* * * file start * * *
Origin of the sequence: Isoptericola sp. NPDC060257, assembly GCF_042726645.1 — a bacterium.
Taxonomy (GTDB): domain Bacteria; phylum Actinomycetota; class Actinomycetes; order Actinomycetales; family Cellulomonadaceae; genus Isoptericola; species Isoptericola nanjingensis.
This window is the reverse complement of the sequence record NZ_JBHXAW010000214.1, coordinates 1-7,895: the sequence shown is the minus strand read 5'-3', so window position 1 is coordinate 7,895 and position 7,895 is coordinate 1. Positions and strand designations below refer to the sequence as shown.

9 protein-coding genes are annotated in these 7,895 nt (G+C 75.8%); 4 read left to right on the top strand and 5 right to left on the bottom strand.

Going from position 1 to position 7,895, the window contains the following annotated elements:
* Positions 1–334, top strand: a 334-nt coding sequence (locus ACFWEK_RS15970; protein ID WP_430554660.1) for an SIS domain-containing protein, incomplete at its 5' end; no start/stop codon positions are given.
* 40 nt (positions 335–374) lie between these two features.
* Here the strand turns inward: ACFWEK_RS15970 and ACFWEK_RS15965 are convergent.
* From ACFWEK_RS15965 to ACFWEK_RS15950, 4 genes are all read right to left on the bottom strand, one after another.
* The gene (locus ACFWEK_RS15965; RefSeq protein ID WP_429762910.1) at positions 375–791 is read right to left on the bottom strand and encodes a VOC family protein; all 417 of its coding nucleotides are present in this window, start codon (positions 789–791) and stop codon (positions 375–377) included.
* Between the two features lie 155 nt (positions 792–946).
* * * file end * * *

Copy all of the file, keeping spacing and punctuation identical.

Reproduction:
Origin of the sequence: Isoptericola sp. NPDC060257, assembly GCF_042726645.1 — a bacterium.
Taxonomy (GTDB): domain Bacteria; phylum Actinomycetota; class Actinomycetes; order Actinomycetales; family Cellulomonadaceae; genus Isoptericola; species Isoptericola nanjingensis.
This window is the reverse complement of the sequence record NZ_JBHXAW010000214.1, coordinates 1-7,895: the sequence shown is the minus strand read 5'-3', so window position 1 is coordinate 7,895 and position 7,895 is coordinate 1. Positions and strand designations below refer to the sequence as shown.

9 protein-coding genes are annotated in these 7,895 nt (G+C 75.8%); 4 read left to right on the top strand and 5 right to left on the bottom strand.

Going from position 1 to position 7,895, the window contains the following annotated elements:
* Positions 1–334, top strand: a 334-nt coding sequence (locus ACFWEK_RS15970; protein ID WP_430554660.1) for an SIS domain-containing protein, incomplete at its 5' end; no start/stop codon positions are given.
* 40 nt (positions 335–374) lie between these two features.
* Here the strand turns inward: ACFWEK_RS15970 and ACFWEK_RS15965 are convergent.
* From ACFWEK_RS15965 to ACFWEK_RS15950, 4 genes are all read right to left on the bottom strand, one after another.
* The gene (locus ACFWEK_RS15965; RefSeq protein ID WP_429762910.1) at positions 375–791 is read right to left on the bottom strand and encodes a VOC family protein; all 417 of its coding nucleotides are present in this window, start codon (positions 789–791) and stop codon (positions 375–377) included.
* Between the two features lie 155 nt (positions 792–946).